Dr.

BHASKAR GANGULY
Animal Biotechnology Center Department of Veterinary Physiology & Biochemistry College of Veterinary & Animal Sciences G.B. Pant University of Agriculture & Technology Pantnagar - 263145. INDIA. E-mail: bhaskarvet@yahoo.co.in

Translation is accomplished in 3 stages, viz.

• Initiation, • Elongation, & • Termination. However, before translation of the mRNA molecule can begin, it must fit certain requirements.

Eukaryotic mRNA has unique features. Before it can be translated, it must be processed and modified.

One of the specific features it must have is a Poly A tail.

The 'readable' portion of mRNA consists of codons for individual amino acids, shown here with colors. Each color represents a codon for a unique amino acid.

A cap is also added to the mRNA. This cap is necessary for the stability of the mRNA molecule.

Initiation is the first stage in translation. It is here that the ribosome attaches to the strand of mRNA, and the first charged tRNA molecule appears.

To begin initiation, the small subunit of a ribosome attaches to the mRNA. The area where it first attaches is an untranslated section of mRNA located near the cap.

The small subunit then moves along the mRNA until it reaches the first readable codon.

The tRNA molecules are the next to enter. These charged molecules of RNA bring the amino acids to the ribosome.

Each tRNA has a triplet coding sequence that corresponds with the amino acid it carries along.

The triplet sequence of the tRNA is complementary to the triplet codon sequence in the mRNA.

Each triplet codon sequence in the mRNA and the tRNA corresponds to a specific amino acid.

After the first tRNA moves into place, the large subunit of the ribosome attaches to the small subunit.

The complete ribosome consists of two sites: petidyl (left) and aminoacyl (right).

Elongation is the term used to describe the growth of a protein. As amino acids are added together, they begin to form a peptide chain that will eventually become part of a protein.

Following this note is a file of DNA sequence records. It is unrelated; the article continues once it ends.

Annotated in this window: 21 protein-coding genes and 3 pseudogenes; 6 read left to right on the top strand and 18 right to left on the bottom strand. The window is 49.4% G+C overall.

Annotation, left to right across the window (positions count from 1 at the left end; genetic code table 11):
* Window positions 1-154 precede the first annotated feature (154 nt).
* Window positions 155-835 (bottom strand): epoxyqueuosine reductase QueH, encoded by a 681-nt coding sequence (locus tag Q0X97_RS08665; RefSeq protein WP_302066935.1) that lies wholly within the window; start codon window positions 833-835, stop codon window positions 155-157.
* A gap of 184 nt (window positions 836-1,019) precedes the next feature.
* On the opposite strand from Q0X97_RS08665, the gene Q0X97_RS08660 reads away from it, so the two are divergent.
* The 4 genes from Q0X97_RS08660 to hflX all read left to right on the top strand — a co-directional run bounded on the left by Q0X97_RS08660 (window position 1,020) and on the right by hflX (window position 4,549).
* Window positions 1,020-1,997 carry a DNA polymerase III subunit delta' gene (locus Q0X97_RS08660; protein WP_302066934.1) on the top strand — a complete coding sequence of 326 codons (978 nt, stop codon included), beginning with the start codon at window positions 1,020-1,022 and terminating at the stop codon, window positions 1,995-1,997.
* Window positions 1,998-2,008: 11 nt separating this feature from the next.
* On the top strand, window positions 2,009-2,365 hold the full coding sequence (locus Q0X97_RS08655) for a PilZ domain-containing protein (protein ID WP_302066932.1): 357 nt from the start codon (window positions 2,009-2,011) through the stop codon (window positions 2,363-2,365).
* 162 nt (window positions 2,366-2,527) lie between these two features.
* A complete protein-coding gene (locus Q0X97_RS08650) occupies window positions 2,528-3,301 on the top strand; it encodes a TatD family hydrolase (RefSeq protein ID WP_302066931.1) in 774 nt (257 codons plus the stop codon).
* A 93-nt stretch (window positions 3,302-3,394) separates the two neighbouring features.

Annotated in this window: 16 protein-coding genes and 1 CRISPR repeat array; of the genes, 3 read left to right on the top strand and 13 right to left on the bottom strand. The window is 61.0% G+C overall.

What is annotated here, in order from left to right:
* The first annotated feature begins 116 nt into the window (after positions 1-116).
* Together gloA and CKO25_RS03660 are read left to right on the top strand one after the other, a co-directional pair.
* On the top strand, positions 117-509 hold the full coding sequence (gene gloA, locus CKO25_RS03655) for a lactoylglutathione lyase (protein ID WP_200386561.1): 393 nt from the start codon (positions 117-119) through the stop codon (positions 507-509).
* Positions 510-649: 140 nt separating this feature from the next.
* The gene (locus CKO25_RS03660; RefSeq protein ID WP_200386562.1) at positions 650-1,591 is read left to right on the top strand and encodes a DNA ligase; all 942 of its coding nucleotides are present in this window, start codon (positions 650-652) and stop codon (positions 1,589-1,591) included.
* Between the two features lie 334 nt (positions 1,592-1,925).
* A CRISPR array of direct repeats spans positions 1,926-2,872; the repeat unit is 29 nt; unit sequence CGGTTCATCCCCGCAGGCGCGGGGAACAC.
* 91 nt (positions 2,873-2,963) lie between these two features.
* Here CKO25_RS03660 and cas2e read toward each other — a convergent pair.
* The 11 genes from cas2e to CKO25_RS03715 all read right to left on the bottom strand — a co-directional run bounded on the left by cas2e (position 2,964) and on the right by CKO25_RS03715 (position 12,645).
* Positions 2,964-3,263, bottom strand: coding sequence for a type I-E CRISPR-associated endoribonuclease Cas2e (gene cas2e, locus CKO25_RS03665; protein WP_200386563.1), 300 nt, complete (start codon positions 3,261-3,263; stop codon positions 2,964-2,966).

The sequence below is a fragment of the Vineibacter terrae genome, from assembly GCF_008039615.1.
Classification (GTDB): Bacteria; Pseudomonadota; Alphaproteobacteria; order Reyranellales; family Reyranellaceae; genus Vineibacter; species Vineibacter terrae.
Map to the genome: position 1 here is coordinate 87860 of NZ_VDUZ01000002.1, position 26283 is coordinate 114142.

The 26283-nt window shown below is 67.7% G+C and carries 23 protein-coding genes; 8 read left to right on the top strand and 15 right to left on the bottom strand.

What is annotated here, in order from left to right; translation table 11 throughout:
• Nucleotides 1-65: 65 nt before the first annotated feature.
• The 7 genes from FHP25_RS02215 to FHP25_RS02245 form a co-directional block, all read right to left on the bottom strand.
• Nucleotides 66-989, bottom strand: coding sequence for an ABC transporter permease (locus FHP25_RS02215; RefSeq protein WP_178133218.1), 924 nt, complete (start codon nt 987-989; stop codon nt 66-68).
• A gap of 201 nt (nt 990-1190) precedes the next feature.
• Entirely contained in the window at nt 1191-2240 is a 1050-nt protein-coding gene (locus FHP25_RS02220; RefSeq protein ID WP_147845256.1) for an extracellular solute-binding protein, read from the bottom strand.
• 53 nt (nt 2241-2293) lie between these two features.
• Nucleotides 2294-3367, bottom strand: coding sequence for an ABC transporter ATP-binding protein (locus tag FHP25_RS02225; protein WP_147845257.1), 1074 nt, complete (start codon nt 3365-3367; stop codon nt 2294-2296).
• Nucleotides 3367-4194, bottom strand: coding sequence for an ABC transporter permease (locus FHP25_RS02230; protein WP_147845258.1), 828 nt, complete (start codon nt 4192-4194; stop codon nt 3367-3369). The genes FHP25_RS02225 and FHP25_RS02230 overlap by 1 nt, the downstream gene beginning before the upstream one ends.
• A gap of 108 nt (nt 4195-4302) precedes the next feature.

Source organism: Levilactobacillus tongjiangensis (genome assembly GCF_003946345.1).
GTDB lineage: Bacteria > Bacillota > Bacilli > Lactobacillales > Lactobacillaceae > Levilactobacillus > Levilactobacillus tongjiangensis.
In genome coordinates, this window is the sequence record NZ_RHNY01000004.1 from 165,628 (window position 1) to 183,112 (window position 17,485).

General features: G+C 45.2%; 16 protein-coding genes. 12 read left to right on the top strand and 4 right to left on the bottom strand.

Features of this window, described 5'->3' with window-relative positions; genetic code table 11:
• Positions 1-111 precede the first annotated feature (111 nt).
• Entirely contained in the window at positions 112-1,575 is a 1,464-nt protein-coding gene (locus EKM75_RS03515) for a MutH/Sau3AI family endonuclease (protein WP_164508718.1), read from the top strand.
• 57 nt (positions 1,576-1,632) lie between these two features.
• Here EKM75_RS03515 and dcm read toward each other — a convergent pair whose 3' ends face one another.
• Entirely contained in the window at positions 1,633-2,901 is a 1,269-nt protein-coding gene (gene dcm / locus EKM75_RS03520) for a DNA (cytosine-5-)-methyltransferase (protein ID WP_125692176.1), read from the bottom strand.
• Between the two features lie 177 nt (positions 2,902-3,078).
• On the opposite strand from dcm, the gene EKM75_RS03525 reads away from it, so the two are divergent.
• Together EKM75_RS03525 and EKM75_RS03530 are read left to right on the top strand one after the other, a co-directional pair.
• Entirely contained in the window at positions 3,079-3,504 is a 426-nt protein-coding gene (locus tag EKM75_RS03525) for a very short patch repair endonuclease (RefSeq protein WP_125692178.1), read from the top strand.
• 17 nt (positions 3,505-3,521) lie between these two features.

After the first tRNA has attached to the peptidyl site, a second tRNA enters the complete ribosome and attaches to its complementary mRNA codon in the aminoacyl site.

With the two tRNA in place, the amino acid from the peptidyl tRNA, moves and attaches to the tRNA in the aminoacyl site.

No longer bearing an amino acid, the tRNA from the peptidyl site leaves the ribosome.

The ribosome then moves along the strand of mRNA, and the former aminoacyl site becomes the new peptidyl site. A new tRNA, based upon the triplet coding sequence of the mRNA, fills the new aminoacyl site.

Again, the growing peptide chain of amino acids is transferred from the petidyl tRNA to the amino acid of the tRNA in the aminoacyl site.

The ribosome moves along the mRNA again, and another charged (with its amino acid) tRNA fills the aminoacyl site.

The growing peptide chain is again transferred from the peptidyl tRNA to the amino acid attached to the tRNA in the aminoacyl site.

This process of peptide synthesis continues as the ribosome moves along the mRNA, and the future protein grows longer.

Termination occurs when a stop codon is encountered by the ribosome as it travels along the mRNA strand. It signals the end of peptide chain growth, and the completion of a protein.

No tRNA exists that recognizes the triplet sequence in mRNA known as a stop codon. Instead, a release factor enters the ribsome.

The release factor interferes with peptide elongation, and the ribosome moves no further.

The peptide chain is released from the tRNA and leaves the ribosome.

With the peptide chain gone, the ribosome dissociates into its individual large and small subunits.

Protein synthesis is now complete. The peptide chain is ready to act as a protein or be combined with other chains to form larger, polypeptide proteins.

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